The Sensitivity Analysis quantifies the response of mean and variance of results to change in certain variables and their increment functions. It is very useful at early stages of the postprocess to check which variables are more important, and which can be neglected as they don’t have any influence in the results.
Step 22: Open the results file from the Glide Ratio (1st study)
File -> Load -> Xfoil_O1_C1.json
Tip: The name of the results files is using the following name convention
Being n, the number of output and m the number of case solved
Step 23: There are two basic modes for the sensitivity Analysis. The difference is that in the variable mode it quantifies the importance of each individual parameter, and in the increment functions is comparing the increment functions to check for example if the interactions are important. Open the Sensitivity Analysis – increment.
Step 24: Now display all the increment functions. If you want to see the data in a table format, you can do so selecting the Text Form switch.
Step 25: You can save the table to a .xls format, similarly to the plot (it will save what you have displayed at the moment)
The Increment Function feature allows to visualizes the response of the output to changes in an input variable or combination of input variables. It allows a fast analysis of which are the range of input variables that minimize or maximize the output.
Step 26: Open the Increment Function
Increment Function -> Increment
Tip: The difference between the increment and the total increment mode is that, in the increment is shown the response of the output to changes in an input variable or combination of input variables. Instead, in the total increment is shown the cumulative effect of all increment functions related to the selected variables.
Step 27: Plot the dF1 Increment Function to see the computed function points and the interpolated increment function.
Tip: Use View Details of Points button to get the exact value of increment in computed function point and retrieve its coordinates in all dimensions. The point itself will be highlighted on the figure.Rows with interpolated points are highlighted in yellow. The interpolation is used in case of a failure of the computation to replace the NaN values.
Step 28: Press the Total Increment button, and select increment functions of interest from the list of available increments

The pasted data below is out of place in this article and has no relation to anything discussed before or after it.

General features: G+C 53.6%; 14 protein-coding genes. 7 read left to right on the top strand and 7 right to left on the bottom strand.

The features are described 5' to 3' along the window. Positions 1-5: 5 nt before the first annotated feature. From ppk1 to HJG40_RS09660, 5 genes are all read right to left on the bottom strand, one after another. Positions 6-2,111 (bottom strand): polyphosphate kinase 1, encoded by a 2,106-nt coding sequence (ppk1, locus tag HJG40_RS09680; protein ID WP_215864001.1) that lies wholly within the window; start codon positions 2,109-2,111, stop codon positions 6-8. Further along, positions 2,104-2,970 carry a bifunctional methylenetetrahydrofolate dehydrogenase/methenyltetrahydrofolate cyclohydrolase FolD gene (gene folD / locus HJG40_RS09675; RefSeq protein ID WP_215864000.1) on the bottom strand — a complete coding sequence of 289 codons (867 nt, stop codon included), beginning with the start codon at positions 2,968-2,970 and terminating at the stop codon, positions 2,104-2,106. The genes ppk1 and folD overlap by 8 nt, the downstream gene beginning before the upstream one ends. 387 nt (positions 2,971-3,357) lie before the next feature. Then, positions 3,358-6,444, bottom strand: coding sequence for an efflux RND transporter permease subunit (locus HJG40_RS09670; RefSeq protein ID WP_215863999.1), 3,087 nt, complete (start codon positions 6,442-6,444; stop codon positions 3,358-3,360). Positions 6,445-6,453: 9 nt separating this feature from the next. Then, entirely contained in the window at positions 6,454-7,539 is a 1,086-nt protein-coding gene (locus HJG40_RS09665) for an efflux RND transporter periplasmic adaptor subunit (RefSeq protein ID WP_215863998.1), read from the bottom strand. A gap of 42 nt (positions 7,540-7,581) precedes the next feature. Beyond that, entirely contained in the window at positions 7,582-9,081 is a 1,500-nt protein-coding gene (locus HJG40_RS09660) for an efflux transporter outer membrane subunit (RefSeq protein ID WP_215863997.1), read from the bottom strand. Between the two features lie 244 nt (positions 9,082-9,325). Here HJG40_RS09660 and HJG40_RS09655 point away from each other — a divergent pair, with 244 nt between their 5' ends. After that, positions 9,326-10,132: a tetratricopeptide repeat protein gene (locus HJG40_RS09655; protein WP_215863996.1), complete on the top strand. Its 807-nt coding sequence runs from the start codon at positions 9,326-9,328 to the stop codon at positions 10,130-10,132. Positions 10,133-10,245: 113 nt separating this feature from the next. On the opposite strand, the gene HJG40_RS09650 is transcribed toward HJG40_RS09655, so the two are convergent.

Step 29: Turn the Scale on, to compare ranges of increment functions against each other
Step 30: Adjust the look and labels of the plot in the Options section and click the Apply button to display any changes
Standard plot that represents the detailed mathematical model walkthrough. It can compute the absolute value of the output based on given input values combination, and plot 2D and 3D graphs with up to 2 variables undetermined.
Step 31: Open the visualize mode of the Function Plot
Step 32: Write the combination of inputs desires, and select apply (without selecting any variable) to see the result from the model for this specific point
Step 33: Now, select 1 or 2 variables to see the results without determining some variables
Step 34: Adjust the look and labels of the plot in the Options section and click the Apply button to display any changes
Step 35: Now change the mode from Visualize to Data File. With this mode, it is possible to check multiple sample points at the same time.
Step 36: Load a file containing all the input parameters in the same format that the XDis.txt (For this tutorial you can send the XDis.txt).
Step 37: Press apply to save a .csv file with the results for all the samples sent.
Tip: That can be also done without use of the GUI, using the interpolant result file as following:
uptimai_interp.exe <path_to_the_project> <interpolant_file> <Input_file> <Result_file> <Result_file_format>
uptimai_interp.exe F:\UptimAI\Xfoil xfoil_interp_O1_C1.json XDis.txt Results txt
Being the input file with the same format as the XDis.txt
Visualize separate contribution of each increment function to the final probability density function.
Step 38: Open the Partial/Full histograms feature
Step 39: Select increment functions for visualization from list of available sets
Step 40: Select desired increment functions for visualization from list of available sets
Step 41: Switch the Nominal sample on if you want to see absolute values instead of increments
Step 42: Adjust the look and labels of the plot in the Options section and click the Apply button to display any changes, you can also display the text form instead of the plot
Visualizes the change in the final probability density function caused by the set of selected increment functions or selected variables. Allows to have two histogram plots in one picture are shown for direct comparison – the full probability density function of output values and the probability density function with the selected set of variables or increment functions neglected from the plot
Step 43: Open the Influencer – Variables feature
Step 44: Select variables for visualization from list of available sets